Even low human populations can cause large declines in fish biomass near reefs. (Credit: Ben Ruttenburg / NMFS SEFSC)
Logging in over 2,000 hours of diver observations and other types of data, University of Hawaii at Manoa researchers and other scientists were able to show enormous effects from human activity on the coral reef fish populations of almost 40 Pacific islands and atolls studied, according to a recent press release from the university.
The study was part of the National Oceanic and Atmospheric Administration’s Pacific Reef Assessment and Monitoring Program, one of the biggest coral reef monitoring programs in the world. The survey included some of the larger Hawaiian islands, American Samoa and the Mariana Archipelago.
Surveys showed that even relatively low human populations could cause large declines in fish biomass near reefs. Reefs around populated islands showed declines from 20 to 78 percent. Sharp decreases in fish biomass were observed with even relatively low human populations, and fish declines became gradually worse with further increases in human population.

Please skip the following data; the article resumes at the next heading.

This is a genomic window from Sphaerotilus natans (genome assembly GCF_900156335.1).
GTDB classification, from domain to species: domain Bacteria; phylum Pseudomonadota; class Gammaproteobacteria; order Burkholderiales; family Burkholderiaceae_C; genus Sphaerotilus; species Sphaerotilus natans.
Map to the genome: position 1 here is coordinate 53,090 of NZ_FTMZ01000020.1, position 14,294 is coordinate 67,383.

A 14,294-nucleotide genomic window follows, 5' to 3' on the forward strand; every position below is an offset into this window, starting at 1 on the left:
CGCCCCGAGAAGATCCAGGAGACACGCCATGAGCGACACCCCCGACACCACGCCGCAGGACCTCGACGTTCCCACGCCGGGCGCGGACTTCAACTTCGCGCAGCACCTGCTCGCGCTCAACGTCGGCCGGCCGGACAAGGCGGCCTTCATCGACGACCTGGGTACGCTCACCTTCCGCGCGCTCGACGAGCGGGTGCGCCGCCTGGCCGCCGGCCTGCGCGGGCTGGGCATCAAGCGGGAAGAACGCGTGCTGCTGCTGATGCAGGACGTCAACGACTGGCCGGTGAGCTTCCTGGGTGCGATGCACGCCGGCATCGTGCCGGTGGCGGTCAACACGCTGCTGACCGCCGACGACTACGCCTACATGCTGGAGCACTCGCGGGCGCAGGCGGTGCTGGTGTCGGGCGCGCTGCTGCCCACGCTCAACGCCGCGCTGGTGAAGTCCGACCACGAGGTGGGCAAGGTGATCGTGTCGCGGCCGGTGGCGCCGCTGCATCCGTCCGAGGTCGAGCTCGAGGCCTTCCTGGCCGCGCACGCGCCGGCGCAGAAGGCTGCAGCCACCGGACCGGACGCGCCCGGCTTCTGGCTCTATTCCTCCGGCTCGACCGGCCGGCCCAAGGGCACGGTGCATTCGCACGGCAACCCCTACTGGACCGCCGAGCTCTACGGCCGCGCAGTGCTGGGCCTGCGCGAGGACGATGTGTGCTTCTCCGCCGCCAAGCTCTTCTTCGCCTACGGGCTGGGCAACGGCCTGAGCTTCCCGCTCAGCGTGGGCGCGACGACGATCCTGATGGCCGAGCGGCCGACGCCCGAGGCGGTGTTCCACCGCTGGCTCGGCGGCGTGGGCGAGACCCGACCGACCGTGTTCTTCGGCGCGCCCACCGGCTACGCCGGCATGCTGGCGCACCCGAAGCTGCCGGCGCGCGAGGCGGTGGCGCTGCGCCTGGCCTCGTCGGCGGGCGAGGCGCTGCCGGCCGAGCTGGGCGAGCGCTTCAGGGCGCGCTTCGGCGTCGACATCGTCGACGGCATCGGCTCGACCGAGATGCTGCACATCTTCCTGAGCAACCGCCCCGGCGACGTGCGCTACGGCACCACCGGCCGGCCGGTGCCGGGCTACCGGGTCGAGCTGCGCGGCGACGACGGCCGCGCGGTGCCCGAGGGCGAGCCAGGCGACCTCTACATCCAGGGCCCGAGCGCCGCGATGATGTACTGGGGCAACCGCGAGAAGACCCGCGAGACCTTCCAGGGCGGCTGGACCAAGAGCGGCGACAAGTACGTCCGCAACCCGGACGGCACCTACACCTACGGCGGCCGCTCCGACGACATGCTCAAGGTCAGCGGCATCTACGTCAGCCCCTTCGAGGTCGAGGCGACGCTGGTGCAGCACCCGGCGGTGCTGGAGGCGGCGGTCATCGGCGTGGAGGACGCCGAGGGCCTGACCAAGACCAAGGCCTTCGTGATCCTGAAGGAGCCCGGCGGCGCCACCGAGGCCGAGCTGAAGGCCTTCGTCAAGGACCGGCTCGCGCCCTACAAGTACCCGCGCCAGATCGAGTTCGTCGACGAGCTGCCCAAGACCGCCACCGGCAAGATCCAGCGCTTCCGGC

In addition to diver observation data, satellite data was also used. Data included sea surface temperature, wave energy and ocean productivity. Computer models were used to determine which factors affecting each reef population were natural and which were specifically from human influence.
Top image: Even low human populations can cause large declines in fish biomass near reefs. (Credit: Ben Ruttenburg / NMFS SEFSC)